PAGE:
Operational – The risk of loss resulting from inadequate or failed internal processes, people and systems or from external events. In common with most other Investment Trusts, the Fund has no employees and relies upon the services provided by third parties. The Manager has comprehensive internal controls and processes in place to mitigate operational risks.  These are regularly monitored and are reviewed to give assurance regarding the effective operation of the controls.

Corporate Governance and Shareholder Relations – Details of the Fund’s compliance with corporate governance best practice, including information on relations with shareholders, are set out in the Directors’ Statement on Corporate Governance.

Financial – The Fund’s investment activities expose it to a variety of financial risks including market, credit and interest rate risk. These risks are explained in Note 10 to the financial statements. The Board seeks to mitigate and manage these risks through continuous review, policy setting and enforcement of contractual obligations. The Board receives both formal and informal reports from the Manager and third party service providers addressing these risks. The Board believes the Fund has a relatively low risk profile as it has a simple capital structure; invests principally in UK quoted companies; does not use derivatives other than CFDs and uses well established and creditworthy counterparties.

The capital structure comprises only ordinary shares that rank equally. Each share carries one vote at general meetings.


The Directors consider that the Annual Report and Financial Statements, taken as a whole, are fair, balanced and understandable and provide the information necessary for shareholders to assess the Fund’s performance, business model and strategy.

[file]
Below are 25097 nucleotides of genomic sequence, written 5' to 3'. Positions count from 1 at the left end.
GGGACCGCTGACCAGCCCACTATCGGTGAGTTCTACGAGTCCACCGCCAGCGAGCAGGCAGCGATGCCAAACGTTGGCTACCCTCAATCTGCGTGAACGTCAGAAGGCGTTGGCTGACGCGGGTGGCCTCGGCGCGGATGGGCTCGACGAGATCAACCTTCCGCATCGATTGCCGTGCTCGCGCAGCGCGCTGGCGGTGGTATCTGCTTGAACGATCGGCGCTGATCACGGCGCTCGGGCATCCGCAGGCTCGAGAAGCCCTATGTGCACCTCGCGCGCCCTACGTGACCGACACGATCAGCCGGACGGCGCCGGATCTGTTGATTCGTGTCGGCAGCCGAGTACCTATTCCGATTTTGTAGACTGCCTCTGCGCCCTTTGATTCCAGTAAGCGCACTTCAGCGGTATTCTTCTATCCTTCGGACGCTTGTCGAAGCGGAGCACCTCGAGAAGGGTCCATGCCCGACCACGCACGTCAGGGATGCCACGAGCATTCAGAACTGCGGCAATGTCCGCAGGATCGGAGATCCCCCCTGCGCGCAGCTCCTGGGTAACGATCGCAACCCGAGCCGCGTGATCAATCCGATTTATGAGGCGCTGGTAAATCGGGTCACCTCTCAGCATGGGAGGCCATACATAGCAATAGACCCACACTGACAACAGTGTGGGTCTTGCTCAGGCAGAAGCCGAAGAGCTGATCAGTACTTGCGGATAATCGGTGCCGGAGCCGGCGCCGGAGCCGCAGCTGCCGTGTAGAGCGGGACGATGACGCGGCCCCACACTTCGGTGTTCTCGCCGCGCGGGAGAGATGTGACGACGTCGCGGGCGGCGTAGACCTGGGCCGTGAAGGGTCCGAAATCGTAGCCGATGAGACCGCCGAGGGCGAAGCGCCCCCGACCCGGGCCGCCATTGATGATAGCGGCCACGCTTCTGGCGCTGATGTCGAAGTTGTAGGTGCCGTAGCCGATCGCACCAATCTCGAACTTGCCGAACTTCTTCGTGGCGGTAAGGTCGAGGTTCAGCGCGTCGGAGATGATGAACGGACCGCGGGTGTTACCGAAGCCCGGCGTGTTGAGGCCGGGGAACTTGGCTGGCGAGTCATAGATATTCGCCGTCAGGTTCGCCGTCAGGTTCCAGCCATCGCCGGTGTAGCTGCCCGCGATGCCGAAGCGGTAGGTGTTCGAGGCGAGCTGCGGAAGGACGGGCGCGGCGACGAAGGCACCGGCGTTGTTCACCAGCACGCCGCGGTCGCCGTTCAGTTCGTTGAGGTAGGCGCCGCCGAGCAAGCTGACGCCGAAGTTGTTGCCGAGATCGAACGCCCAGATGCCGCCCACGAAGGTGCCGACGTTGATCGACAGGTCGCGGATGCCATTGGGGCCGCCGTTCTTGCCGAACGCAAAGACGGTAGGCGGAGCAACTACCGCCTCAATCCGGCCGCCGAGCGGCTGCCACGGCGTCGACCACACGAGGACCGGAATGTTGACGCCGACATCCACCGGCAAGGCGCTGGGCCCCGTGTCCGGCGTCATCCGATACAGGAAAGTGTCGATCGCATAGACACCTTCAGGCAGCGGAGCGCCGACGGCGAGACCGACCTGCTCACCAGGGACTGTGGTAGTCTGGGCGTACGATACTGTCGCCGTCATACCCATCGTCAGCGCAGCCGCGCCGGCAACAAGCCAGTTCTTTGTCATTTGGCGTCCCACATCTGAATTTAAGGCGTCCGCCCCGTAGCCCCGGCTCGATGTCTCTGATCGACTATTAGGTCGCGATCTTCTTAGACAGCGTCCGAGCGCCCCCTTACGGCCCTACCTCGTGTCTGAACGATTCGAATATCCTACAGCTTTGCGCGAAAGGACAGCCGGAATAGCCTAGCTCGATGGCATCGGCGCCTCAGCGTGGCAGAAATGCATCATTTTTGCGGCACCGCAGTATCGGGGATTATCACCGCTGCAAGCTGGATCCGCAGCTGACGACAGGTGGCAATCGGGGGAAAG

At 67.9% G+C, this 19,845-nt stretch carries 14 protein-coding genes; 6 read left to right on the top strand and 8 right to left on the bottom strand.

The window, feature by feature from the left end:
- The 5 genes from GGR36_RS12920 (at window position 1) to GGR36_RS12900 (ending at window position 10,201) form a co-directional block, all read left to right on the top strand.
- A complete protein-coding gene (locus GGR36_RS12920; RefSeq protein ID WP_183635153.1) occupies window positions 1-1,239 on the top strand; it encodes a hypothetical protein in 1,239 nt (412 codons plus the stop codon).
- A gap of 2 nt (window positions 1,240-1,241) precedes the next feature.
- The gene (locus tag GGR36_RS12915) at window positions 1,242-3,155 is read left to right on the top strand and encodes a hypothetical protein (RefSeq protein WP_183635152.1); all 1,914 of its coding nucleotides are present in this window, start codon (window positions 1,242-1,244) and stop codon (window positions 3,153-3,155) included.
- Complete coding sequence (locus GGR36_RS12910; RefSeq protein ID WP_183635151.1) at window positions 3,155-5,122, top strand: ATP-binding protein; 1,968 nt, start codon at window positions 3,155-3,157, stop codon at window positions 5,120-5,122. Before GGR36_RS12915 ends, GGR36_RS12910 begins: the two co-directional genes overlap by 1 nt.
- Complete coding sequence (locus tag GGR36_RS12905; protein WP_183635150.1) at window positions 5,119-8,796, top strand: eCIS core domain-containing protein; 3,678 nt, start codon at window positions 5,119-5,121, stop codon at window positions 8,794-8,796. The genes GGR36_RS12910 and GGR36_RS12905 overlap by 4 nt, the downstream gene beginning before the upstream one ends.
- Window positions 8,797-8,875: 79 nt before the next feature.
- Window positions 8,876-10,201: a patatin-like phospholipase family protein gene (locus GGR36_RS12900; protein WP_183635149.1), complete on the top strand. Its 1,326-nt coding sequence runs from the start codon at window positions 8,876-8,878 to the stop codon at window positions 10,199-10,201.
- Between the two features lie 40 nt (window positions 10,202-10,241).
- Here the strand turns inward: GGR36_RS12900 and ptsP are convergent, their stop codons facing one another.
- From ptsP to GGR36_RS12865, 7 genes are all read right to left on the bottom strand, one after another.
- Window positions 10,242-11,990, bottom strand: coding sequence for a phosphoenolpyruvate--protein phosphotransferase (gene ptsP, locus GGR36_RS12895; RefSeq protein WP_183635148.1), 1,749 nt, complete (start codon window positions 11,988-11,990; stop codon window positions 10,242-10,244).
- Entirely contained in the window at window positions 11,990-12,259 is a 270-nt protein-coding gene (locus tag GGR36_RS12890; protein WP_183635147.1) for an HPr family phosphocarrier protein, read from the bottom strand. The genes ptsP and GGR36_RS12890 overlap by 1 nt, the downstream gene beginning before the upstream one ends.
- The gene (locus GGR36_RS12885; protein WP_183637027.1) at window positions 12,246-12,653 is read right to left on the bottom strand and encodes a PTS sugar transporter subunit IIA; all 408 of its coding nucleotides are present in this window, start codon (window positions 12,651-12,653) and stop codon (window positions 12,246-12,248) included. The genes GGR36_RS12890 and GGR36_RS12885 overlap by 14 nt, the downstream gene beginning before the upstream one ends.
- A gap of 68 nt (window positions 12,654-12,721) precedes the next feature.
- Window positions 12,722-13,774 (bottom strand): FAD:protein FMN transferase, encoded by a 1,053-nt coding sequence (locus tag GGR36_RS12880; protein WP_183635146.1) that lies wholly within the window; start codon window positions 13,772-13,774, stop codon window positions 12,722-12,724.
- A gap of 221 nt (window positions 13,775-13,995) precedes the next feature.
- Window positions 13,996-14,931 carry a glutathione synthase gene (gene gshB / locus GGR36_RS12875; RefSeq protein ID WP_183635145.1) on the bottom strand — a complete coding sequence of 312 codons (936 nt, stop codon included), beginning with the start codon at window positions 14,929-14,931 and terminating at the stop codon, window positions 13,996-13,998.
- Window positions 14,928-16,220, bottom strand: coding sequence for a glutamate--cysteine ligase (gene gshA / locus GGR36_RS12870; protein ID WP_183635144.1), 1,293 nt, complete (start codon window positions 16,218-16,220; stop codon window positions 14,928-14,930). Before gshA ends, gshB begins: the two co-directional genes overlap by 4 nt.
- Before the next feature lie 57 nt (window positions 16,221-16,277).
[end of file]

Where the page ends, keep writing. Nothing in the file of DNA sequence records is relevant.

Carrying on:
The Directors each confirm to the best of their knowledge that:

•          the financial statements, prepared in accordance with the applicable accounting standards, give a true and fair view of the assets, liabilities, financial position and gain or loss of the Fund and;

•          the Strategic Report includes a fair review of the development and performance of the business and the position of the Fund together with a description of the principal risks and uncertainties that it faces.

By Order of the Board
Peter Dicks

10 July 2020

Income statement
for the year to 31 March 2020

Notes Revenue
Net loss on investments at fair value 6 - (1,633) (1,633)
Income 1 137 - 137
Investment management fees 2 - (52) (52)
Other expenses 3 (120) - (120)
Gain/(loss) before finance costs and taxation 17 (1,685) (1,668)
Finance costs (24) - (24)
Loss on ordinary activities before taxation (7) (1,685) (1,692)
Taxation 4 - - -
Loss attributable to ordinary shareholders


Loss per Ordinary Share 5 (0.12)p (28.08)p (28.20)p

for the year to 31 March 2019

Notes Revenue
Net loss on investments at fair value 6 - (106) (106)
Income 1 143 - 143
Investment management fees 2 - (24) (24)
Other expenses 3 (104) - (104)
Gain/(loss) before finance costs and taxation 39 (130) (91)
Finance costs (26) - (26)
Gain/(loss) on ordinary activities before taxation 13 (130) (117)
Taxation 4 (3) - (3)
Gain/(loss) attributable to ordinary shareholders


Gain/(loss) per Ordinary Share 5 0.17p (2.17)p (2.00)p

The Total column of this statement is the profit and loss account of the Fund. All revenue and capital items are derived from continuing operations. No operations were acquired or discontinued in the year. A Statement of Comprehensive Income is not required as all gains and losses of the Fund have been reflected in the above statement.